US benchmark West Texas Intermediate (WTI) for March delivery rose 44 cents to $50.46 a barrel while Brent crude for March rose 16 cents to $56.59 in afternoon trade.
Nicholas Teo, market analyst at CMC Markets in Singapore, said the downbeat market outlook from the International Energy Agency had pushed both contracts down between three and five percent in the previous session.
The IEA report points to a “persistent global supply glut” for crude, Teo said.
The agency said in its five-year forecast that prices will recover slightly from current levels by 2020 but remain considerably below the $100-plus per barrel seen in June.
The US Department of Energy’s weekly petroleum report, due Wednesday, is also expected to show a 3.6 million barrel increase in stockpiles, according to a Bloomberg News poll.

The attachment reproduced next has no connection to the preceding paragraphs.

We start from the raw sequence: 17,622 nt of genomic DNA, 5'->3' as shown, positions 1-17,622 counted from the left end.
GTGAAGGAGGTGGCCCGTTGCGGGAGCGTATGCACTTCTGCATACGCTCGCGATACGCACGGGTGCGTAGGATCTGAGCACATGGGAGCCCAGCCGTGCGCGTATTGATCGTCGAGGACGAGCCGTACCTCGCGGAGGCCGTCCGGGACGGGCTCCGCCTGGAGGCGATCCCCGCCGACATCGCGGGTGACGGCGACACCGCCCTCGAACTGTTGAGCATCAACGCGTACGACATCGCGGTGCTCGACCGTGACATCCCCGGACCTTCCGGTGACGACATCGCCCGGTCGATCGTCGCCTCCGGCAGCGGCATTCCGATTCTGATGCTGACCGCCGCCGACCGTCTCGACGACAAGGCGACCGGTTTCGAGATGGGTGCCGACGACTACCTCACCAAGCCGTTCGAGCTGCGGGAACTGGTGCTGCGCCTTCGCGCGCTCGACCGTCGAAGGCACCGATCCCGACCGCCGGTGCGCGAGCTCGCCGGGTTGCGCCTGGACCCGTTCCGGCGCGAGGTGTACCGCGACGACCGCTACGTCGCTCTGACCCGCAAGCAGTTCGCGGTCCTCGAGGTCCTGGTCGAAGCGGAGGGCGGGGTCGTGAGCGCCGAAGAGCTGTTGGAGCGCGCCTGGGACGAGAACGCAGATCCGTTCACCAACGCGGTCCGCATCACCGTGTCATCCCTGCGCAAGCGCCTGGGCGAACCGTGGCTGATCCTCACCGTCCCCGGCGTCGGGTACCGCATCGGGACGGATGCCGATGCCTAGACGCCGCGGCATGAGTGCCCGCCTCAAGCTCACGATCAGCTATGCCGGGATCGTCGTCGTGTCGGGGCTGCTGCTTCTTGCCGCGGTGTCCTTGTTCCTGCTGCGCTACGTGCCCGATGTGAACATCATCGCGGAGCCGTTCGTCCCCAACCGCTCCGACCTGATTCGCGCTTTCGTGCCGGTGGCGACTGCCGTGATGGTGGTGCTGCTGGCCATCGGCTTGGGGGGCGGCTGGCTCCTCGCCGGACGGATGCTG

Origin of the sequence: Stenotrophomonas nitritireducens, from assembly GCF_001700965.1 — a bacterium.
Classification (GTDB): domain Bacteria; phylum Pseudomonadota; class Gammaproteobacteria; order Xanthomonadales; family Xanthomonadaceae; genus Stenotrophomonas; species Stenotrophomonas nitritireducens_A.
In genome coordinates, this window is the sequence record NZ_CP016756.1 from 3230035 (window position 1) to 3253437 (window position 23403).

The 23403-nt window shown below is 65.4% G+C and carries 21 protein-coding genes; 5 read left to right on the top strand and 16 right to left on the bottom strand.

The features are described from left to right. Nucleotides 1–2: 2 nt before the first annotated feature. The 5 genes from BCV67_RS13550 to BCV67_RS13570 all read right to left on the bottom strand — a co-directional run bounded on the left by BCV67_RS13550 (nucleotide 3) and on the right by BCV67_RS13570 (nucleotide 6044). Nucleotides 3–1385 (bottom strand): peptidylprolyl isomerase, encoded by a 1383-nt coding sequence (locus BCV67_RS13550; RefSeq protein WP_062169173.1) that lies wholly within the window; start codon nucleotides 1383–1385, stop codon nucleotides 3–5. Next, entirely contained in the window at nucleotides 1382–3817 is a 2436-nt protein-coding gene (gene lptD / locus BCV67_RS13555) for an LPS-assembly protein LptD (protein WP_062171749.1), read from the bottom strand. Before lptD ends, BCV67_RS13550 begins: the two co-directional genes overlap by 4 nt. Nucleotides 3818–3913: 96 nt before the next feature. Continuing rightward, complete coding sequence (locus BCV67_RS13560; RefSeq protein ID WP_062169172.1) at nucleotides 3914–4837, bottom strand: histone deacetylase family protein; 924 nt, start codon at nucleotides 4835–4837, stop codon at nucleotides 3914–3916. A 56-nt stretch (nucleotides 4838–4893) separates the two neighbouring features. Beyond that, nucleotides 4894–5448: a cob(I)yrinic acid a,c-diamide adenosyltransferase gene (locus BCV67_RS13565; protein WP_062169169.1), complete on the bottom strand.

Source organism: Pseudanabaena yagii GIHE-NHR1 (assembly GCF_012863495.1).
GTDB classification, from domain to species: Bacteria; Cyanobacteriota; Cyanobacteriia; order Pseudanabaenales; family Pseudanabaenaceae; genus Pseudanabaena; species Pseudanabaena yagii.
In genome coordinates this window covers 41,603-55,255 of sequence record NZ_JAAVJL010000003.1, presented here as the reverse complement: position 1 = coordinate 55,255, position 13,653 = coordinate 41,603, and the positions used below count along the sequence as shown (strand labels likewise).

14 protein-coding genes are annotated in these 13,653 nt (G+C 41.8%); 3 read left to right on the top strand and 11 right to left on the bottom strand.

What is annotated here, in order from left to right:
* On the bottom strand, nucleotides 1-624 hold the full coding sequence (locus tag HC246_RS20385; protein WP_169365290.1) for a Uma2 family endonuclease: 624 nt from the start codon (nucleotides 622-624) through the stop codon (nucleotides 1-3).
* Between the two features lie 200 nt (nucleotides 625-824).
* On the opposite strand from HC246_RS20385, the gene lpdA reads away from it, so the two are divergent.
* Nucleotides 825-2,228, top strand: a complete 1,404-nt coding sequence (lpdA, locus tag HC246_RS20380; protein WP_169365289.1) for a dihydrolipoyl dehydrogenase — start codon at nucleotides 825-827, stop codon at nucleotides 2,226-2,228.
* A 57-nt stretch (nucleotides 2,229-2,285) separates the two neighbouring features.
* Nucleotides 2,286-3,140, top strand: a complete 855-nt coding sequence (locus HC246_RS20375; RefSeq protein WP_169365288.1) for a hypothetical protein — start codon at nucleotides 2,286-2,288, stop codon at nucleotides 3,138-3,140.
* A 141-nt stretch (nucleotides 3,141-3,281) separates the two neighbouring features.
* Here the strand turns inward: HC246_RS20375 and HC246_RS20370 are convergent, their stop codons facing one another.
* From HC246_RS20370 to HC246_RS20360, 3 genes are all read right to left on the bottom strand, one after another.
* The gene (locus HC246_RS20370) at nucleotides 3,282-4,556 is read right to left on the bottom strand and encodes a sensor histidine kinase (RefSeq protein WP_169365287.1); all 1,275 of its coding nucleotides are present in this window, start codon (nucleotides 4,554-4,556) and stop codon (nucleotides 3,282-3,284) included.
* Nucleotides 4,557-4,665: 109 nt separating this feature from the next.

Rising stockpiles indicate weaker demand in the world’s biggest economy and top oil consuming nation.
Oil prices have been under pressure for months, plunging about 60 percent to just over $40 a barrel between June and the end of January, dragged down by a weak dollar and abundant global supplies.
They have recovered some of their lost ground in recent weeks as the number of drilling rigs falls and energy firms begin to cut investment. (AFP)